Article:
Interview

Bassem Youssef Isn't Joking Around

The Egyptian satirist stands on the front lines of Egypt’s culture wars.

CAIRO, Egypt — A Beyoncé lyric graces the door to the office of Egypt's most famous satirist: "All the single ladies, Bassem is here!"

Past the door, Bassem Youssef's office is a testament to the comedian's eclectic tastes. There is a life-sized cutout of Angelina Jolie and a golden brown painting of Arabic calligraphy. There is a copy of Ayn Rand's Atlas Shrugged and Anthony Shadid's House of Stone. There is a dartboard and a plate inscribed with a design that celebrates Egypt's pharaonic heritage. There are rubber duckies -- one dressed in a tuxedo, one as a chef, and one as a devil -- scattered throughout the room.

Youssef is not just funny -- he matters. His arrest by Egypt's Muslim Brotherhood-aligned prosecutor general ballooned into an international event, as he showed up at the court wearing a massive version of the graduation hat President Mohamed Morsy wore in Pakistan, and tweeted from inside the prosecutor-general's office that he had been arrested solely so the police officers and lawyers could take pictures with him. His April 24 appearance on the fake news set of Jon Stewart's The Daily Show was a body blow to those in the United States who argue the Brotherhood can be prodded in a democratic direction. "They are insecure," Youssef mused to Stewart. "They are locked up in their teenage years. They still have pimples and have to deal with their, I don't know, bodily hair."

Youssef's satirical news program al-Bernameg ("The Program") has also become one of the sole, unapologetically liberal rejoinders to the Morsy government and Islamist political dominance of post-revolution Egypt. At a moment when Egypt's opposition appears hopelessly fractured, liberals, socialists, and Nasserists alike can all agree on one thing: They love Bassem.

It has been Youssef, not the diverse array of opposition politicians, who has developed the sharpest critique of Islamism. "We have a façade. We have a pseudo-appearance of what Islam is," he told Foreign Policy. "Islam's not just about covering your hair. It's about how you treat other people. If you cover your hair or you have a beard, and then you are being a douchebag to other people, that's not Islam."

It's impossible to avoid the omnipresent description of Youssef as "Egypt's Jon Stewart," but the two comedians share more than a similar style. Just as Stewart took off during the George W. Bush years among liberals who felt alienated by the status quo, Youssef's show speaks to secular Egyptians who feel marginalized by the Islamist ruling class. Thirty million viewers tune in for each episode of al-Bernameg, according to the channel that hosts it, CBC. Café crowds shush and dinner parties stop when Youssef comes on -- for a certain segment of Egyptians, it is not just a comedy show, but a political event.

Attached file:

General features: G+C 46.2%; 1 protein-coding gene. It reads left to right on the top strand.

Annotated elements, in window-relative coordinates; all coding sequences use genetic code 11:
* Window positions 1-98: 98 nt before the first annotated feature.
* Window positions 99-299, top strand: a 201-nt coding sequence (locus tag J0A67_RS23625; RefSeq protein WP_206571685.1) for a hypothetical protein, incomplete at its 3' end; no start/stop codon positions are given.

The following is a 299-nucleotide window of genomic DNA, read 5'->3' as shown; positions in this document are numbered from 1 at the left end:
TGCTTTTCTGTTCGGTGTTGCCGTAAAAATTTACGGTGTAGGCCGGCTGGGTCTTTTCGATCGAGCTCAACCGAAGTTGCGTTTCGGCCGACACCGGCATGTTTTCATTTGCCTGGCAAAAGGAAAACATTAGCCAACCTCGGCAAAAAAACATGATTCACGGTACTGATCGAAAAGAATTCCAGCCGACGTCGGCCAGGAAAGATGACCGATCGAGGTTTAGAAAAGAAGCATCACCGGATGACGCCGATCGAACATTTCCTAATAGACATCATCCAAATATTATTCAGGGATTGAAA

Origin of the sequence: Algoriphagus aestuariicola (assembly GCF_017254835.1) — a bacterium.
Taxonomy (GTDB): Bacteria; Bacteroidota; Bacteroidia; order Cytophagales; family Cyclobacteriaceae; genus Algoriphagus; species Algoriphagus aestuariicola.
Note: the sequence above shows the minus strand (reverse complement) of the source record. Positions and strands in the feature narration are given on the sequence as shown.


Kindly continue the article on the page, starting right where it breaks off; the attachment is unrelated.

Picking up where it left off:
Youssef is well aware of how much his popularity owes to the Morsy administration, and to the military government that came before it. "Sarcasm all around the world is always against right wing and against people in power," he said. "That's the definition of political sarcasm. And having the [Egyptian] right wing in power is like having George W. Bush in power: It's a gold mine for everybody."

There is a slapstick element to Youssef's schtick -- he often appears unable to control the videos accompanying his monologue. "All we talk about is politics. Today I want to talk about something softer," he says in one episode, as a plate of Jello pops up on the screen, to his exasperation. Later, he tells his audience that he wants to discuss the president's statements -- only to be confronted with a video of Muslim Brotherhood Supreme Guide Mohammed Badei, whom some Brotherhood critics accuse of being the puppeteer guiding Morsy's actions. "Not him, damn you, not him!" Youssef complains.

But it is comedy with a purpose. On the Dec. 21 episode of al-Bernameg, Youssef ran clips of Islamists delivering outrageous insults at him. "Bassem doesn't know how to clean himself in the bathroom," said one Islamist pundit. "I invite him to read al-Fatiha [the first chapter of the Quran] on the air -- if he reads it correctly, I will stop doing dawa [proselytization for Islam]."

As the episode closed, Youssef dropped the comedic act and hit back -- hard. "They look at us and don't see Christians and Muslims, no. They see non-believers, hypocrites, enemies of the religion and God," he said, before addressing his critics directly. "The equation is very simple. Just like you don't consider us Muslims, we don't consider you sheikhs or scholars." The approving roar from the studio audience was immense.

Youssef, who is a practicing Muslim, frames his stance as a defense of freedom of opinion against religious dogmatism. "It's about how you preserve religion and use it in spiritual leadership, instead of a tool of tyranny," he told FP. "That's our biggest problem. You can't just say 'vote for someone' or 'follow this person because that's the way of God.' When you do that, it doesn't really matter if you're a Muslim or Buddhist -- it's tyranny." 

Youssef has a regular column for the Egyptian daily al-Shorouk, where he writes seriously about the problems facing Egypt -- and gleefully mocks his Islamist critics. Shortly after the April 24 Daily Show episode aired, the Brotherhood attempted to tar Youssef for his association with a Jewish comedian: Its official Twitter feed approvingly passed along an al-Jazeera clip featuring former CNN host Rick Sanchez, who referred to Stewart as "bigoted" and claimed that Jews control the media.